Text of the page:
Age Appropriate Training
How do parents know if the team coach is doing a good job of teaching soccer to the players? How does the novice coach know if the kids are growing within the game? As a way to measure success, let’s look at the facts provided a by a study by the Youth Sports Institute, on what players want from their sports experience.
Short Term Development
- Fun – Do the players smile and laugh? Do the players look forward to playing?
- Fair Play – Does a player demonstrate a sense of sportsmanship through words and actions?
- Laws of the Game – Do the players know and follow the rules of soccer?
- Friendships – Are the players creating new friends within the team and with players from other teams?
- Skills – Are the players demonstrating a growing number of ball skills?
Long Term Development
- Commitment – How do the players answer when asked “Did you try your best?”
- Roles in the Team – Are the players learning about positioning? Do all of the players get exposed to playing all of the positions?
- Leadership – Are players being given the opportunity to take on leadership roles and responsibilities?
- Tactics – Are the players experimenting with new tactics in matches?
- Retention – Do the players come back year after year?
Success does not breed success; it breeds failure. It is failure, which breeds success. If that sounds absurd, think about the careers of many famous winners:
- Babe Ruth struck out 1,333 times. In between his strikeouts he hit 714 home-runs.
- Martina Navratilova lost 21 of her first 24 matches against arch-rival Chris Evert. She went onto win more matches and tournaments than any other tennis player.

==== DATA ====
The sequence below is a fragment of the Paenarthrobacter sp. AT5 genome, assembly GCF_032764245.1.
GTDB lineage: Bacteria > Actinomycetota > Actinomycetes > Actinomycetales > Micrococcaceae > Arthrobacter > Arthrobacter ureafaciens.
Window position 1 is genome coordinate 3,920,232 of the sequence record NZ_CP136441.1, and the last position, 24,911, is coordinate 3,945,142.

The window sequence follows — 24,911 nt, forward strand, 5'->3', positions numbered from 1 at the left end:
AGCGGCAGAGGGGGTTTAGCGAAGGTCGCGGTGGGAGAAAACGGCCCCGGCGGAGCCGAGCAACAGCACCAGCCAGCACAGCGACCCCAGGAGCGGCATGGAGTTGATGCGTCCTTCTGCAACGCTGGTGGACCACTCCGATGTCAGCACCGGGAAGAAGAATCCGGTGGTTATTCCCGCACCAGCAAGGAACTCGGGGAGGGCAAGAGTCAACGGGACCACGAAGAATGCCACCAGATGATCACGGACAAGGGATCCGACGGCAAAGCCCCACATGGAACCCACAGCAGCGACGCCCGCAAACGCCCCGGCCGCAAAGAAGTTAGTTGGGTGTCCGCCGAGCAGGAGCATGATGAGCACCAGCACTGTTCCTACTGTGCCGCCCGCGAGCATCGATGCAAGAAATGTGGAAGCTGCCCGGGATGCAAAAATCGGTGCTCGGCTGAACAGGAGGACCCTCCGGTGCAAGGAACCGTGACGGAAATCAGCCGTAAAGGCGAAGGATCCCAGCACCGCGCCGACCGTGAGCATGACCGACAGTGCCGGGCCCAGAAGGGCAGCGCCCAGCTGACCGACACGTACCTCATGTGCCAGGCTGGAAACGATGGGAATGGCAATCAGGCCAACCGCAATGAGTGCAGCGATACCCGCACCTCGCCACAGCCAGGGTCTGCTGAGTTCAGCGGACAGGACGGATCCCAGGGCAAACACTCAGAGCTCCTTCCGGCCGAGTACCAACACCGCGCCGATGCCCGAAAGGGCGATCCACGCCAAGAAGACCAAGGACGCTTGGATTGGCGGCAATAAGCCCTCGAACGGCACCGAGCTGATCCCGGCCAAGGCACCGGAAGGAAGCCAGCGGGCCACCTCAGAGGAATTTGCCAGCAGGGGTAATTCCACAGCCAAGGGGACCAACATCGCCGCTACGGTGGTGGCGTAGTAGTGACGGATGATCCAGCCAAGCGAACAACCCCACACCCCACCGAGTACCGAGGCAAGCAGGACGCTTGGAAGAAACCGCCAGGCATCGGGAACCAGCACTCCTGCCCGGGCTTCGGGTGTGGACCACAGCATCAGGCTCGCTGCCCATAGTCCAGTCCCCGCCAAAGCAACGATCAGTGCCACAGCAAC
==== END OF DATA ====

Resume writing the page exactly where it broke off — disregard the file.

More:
- Abraham Lincoln failed twice in business and was defeated in six state and national elections before being elected president of the United States.
- Michael Jordan was cut from his junior high school basketball team, before becoming a sports icon.
- Theodor S. Geisel wrote a children’s book that was rejected by 23 publishers. The 24th publisher sold six million copies of it –the first Dr. Seuss book – and that book and its successors are still staples in every child’s library.
Trying new ball skills or new tactics will cause errors during matches. Yet if the players do not feel they are allowed to try out these new talents in a match, when will those talents become a part of their game? The sounds coming from the spectators at a youth match should be cheers for when a player tries something new.
Parents can measure their child’s success in soccer by the improving athletic ability of their child, by the growing confidence and self-reliance of the player, by the emergence of refined ball skills, by the opportunity afforded by the coach to play in different positions on the team, by the taking on of leadership and responsibility, by the demonstration of fair play and by the smiles. The final measure of success for parents of their child’s soccer experience will require a good deal of patience from the adults. That measurement is the free choice of the child to stay in the game!